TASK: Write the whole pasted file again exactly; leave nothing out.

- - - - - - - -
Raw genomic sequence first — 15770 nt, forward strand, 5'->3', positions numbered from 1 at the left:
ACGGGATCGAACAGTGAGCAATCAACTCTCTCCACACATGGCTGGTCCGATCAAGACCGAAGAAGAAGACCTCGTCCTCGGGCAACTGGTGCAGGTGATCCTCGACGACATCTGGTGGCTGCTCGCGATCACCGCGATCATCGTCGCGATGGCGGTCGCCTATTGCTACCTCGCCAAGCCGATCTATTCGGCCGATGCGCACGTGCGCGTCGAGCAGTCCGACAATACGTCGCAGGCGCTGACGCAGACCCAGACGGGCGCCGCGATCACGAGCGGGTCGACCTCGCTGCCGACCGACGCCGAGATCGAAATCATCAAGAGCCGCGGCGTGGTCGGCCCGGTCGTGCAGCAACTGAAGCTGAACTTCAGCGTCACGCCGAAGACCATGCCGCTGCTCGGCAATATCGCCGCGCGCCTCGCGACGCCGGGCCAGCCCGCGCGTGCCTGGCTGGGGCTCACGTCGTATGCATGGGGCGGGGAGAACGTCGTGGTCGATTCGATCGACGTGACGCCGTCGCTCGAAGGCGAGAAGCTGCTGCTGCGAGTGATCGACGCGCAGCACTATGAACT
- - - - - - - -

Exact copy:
Raw genomic sequence first — 15770 nt, forward strand, 5'->3', positions numbered from 1 at the left:
ACGGGATCGAACAGTGAGCAATCAACTCTCTCCACACATGGCTGGTCCGATCAAGACCGAAGAAGAAGACCTCGTCCTCGGGCAACTGGTGCAGGTGATCCTCGACGACATCTGGTGGCTGCTCGCGATCACCGCGATCATCGTCGCGATGGCGGTCGCCTATTGCTACCTCGCCAAGCCGATCTATTCGGCCGATGCGCACGTGCGCGTCGAGCAGTCCGACAATACGTCGCAGGCGCTGACGCAGACCCAGACGGGCGCCGCGATCACGAGCGGGTCGACCTCGCTGCCGACCGACGCCGAGATCGAAATCATCAAGAGCCGCGGCGTGGTCGGCCCGGTCGTGCAGCAACTGAAGCTGAACTTCAGCGTCACGCCGAAGACCATGCCGCTGCTCGGCAATATCGCCGCGCGCCTCGCGACGCCGGGCCAGCCCGCGCGTGCCTGGCTGGGGCTCACGTCGTATGCATGGGGCGGGGAGAACGTCGTGGTCGATTCGATCGACGTGACGCCGTCGCTCGAAGGCGAGAAGCTGCTGCTGCGAGTGATCGACGCGCAGCACTATGAACT